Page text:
“Here’s that photo,” I filed back to her, throwing her a curveball, though she had no idea. “If my physical appearance elicits feelings of revulsion or evil, if any instinct in you needs to tell me to forget the entire offer, please do. I promise, however, that I am reasonably well housebroken.”
I could almost feel her looking at my photo through the modem. Then she wrote, “You’re cute. I like the chubby chin, I kind of have a thing for them.”
Very interesting, I thought, but no longer necessary. The curveball I alluded to was that I’d sent a photo of myself fifty-plus pounds heavier than I currently was, which I told her in my next message. “Having your wife and mother leave you will do that to a giant manboy. I should send you a newer pic, but I don’t have any. I could take one with the webcam.”
She replied quickly: “Do not send a new and skinnier photo of yourself! Please.
“I want to be surprised. I want my breath taken away.”
“It’ll probably be my breath you’re more worried about. I chew tobacco and snack on salmon jerky all day.”
“I like ostrich,” she responded, topping my bullshit with her own. “And two things you should know: first, I’m shutting down my site and retiring my bum commercially. Second, I have to take a road trip, and I desperately need a companion. So I may try to convince you.”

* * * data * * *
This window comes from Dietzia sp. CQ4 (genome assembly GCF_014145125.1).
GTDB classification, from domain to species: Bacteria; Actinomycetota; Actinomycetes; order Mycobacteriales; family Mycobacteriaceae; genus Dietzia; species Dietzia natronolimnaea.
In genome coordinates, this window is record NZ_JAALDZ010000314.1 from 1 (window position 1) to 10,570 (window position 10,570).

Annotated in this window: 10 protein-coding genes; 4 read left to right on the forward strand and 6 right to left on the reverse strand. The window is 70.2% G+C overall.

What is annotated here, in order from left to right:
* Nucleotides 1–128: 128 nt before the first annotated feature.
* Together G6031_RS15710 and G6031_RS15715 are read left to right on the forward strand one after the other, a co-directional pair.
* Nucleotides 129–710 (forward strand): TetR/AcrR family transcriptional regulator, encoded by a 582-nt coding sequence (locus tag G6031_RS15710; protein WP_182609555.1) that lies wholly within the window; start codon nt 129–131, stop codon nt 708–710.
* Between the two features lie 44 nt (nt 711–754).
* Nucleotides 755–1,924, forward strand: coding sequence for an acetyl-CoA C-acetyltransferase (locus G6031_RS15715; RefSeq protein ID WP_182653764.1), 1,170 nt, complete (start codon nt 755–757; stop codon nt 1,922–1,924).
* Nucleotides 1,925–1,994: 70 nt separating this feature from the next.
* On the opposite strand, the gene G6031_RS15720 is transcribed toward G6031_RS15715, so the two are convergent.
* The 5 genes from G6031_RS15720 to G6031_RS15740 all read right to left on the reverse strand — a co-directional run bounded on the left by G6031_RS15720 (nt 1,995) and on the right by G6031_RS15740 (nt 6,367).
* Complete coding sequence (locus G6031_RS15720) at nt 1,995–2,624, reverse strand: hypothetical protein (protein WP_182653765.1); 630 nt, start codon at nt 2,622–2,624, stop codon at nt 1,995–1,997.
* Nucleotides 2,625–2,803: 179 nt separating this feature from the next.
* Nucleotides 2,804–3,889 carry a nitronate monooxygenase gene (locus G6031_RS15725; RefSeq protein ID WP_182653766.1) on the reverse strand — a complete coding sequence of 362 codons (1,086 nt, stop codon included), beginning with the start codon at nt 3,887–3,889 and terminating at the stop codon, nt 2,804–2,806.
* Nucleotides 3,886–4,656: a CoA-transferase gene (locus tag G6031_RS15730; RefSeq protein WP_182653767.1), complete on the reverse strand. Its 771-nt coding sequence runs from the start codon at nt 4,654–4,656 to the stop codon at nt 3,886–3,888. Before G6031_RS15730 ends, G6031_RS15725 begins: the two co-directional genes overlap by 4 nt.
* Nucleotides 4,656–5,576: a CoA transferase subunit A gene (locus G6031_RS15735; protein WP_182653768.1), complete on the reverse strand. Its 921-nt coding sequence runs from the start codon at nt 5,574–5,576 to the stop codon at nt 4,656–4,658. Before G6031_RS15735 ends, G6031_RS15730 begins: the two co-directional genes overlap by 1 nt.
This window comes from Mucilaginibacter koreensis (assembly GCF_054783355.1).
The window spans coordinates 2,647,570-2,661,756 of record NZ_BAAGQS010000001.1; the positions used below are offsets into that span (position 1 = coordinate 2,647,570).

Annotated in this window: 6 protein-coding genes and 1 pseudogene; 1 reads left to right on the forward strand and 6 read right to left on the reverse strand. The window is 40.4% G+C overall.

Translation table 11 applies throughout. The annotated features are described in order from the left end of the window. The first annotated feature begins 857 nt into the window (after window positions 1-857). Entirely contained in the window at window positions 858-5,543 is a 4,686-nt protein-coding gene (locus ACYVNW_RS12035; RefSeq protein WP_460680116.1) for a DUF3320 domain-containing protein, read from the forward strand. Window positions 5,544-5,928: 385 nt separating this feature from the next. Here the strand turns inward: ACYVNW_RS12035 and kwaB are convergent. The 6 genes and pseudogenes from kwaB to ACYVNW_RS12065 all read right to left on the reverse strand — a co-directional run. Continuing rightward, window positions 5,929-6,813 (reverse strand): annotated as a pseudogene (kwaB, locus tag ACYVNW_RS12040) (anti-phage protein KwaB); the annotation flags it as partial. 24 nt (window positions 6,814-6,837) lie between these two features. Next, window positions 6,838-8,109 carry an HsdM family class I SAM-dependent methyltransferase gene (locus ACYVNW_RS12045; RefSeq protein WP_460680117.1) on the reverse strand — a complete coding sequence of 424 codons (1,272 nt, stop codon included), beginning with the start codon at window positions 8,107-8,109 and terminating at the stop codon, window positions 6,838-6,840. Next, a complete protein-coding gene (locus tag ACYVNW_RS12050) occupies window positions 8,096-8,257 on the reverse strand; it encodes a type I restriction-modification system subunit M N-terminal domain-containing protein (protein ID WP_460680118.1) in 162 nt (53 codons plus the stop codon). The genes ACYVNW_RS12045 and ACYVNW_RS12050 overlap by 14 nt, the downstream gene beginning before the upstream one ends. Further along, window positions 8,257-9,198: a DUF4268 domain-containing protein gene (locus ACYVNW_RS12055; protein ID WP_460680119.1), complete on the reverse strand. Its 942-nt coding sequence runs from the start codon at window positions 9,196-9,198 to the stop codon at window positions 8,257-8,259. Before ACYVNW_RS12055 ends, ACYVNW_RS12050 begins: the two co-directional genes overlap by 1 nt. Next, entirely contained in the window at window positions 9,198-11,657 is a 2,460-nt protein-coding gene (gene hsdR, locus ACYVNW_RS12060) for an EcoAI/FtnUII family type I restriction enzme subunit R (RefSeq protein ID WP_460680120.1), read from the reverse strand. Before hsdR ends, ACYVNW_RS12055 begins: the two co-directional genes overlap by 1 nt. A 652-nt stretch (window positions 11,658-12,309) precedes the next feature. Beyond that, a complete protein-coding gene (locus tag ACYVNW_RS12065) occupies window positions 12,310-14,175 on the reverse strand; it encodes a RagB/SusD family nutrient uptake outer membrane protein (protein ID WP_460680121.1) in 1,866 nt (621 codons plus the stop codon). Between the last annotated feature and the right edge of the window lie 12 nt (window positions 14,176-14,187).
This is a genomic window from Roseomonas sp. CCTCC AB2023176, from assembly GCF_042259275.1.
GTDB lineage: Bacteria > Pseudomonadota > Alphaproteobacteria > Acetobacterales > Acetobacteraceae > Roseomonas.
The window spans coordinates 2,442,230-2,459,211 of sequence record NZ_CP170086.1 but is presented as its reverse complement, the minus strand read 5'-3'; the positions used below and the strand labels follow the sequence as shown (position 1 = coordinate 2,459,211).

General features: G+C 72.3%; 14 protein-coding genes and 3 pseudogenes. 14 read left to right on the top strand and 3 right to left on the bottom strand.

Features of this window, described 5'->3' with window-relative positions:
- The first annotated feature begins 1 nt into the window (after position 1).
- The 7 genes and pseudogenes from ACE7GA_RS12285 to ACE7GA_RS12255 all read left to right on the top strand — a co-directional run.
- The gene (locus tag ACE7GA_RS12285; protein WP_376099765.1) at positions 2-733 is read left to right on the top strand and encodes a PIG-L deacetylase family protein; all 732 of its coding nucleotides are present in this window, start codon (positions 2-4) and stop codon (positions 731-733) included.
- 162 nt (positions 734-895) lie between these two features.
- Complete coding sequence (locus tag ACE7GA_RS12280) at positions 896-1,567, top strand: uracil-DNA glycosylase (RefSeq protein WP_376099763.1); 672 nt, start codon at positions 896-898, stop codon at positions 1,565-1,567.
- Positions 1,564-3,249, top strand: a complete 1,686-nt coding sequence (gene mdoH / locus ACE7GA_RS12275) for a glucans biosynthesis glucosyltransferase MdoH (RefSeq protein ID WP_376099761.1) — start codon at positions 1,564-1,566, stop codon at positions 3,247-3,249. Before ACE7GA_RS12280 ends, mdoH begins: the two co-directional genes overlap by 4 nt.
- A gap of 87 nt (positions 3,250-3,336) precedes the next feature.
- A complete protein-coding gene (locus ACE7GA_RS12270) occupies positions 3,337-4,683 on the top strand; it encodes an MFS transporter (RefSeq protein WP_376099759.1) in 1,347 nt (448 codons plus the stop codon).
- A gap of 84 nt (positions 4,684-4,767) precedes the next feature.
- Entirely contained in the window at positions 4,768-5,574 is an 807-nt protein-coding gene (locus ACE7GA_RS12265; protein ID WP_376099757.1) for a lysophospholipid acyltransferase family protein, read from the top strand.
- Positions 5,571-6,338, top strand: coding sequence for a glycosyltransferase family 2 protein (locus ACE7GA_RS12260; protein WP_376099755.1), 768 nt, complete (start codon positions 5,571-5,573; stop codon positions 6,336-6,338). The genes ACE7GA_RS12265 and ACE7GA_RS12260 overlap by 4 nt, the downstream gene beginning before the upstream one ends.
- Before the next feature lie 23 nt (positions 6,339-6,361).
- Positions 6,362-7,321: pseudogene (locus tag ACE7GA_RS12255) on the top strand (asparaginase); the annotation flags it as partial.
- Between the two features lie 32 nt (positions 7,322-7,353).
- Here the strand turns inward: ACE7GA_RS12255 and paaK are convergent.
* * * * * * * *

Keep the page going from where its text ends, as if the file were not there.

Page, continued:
“That’s fine,” I responded, unexpectedly assuaged to hear she was closing up her porn shop. “Convince me.” I imagined us cruising old Route 66 together in a convertible, making out under a desert night sky bejeweled with more stars than we’d ever seen.
“By the way, why did you need to come to Ashland?” she asked.
For a moment, I thought I had a reason, but there was no truth to it. “I didn’t need to be anywhere. I just needed to be somewhere else. I started in the A’s and there it was. I guess I need a road trip, too. Two? And now here we are.”
“Here we are.”
I paused, staring at the glow of the screen. A similar glow was probably emanating from me. She was also pausing. Whether she was glowing along with me, I can only wonder.
Finally, I typed back to her. “So, I guess I’ll see you Saturday.”
“You’d better. I have you penciled in as a guest for my internet finale.”
Yikes. I was worried she wanted me to perform on camera. “What kind of guest?”
“Don’t worry,” she reassured me, “You can eat candy in the green room the whole time, you don’t have to do anything. But if you want to …”
Those three dots made me tingle and tangle at the very same time. I do love candy. Of all kinds.
“And bring Darvin,” she added.
“Darvin has the feline leukemia, whatever he actually is.”
I had forgotten my own glib pet fib.
“Oh, right. Sorry to say, Darvin just died. He was a catfish, by the way. Ate some bad breakfast flakes and, with the underlying kitty cancer, his immune system couldn’t survive it. So I’ll have to travel alone.”
“Ultimately, we all do in this life,” she replied, continuing with emphasis by caps. “We ALL do.”
I felt that fluttering in my chest, the one I’ve come to despise (since it’s been about as accurate as a blind target shooter), the heartstruck palpitation that now says “Be restless my diseased heart.”
* * *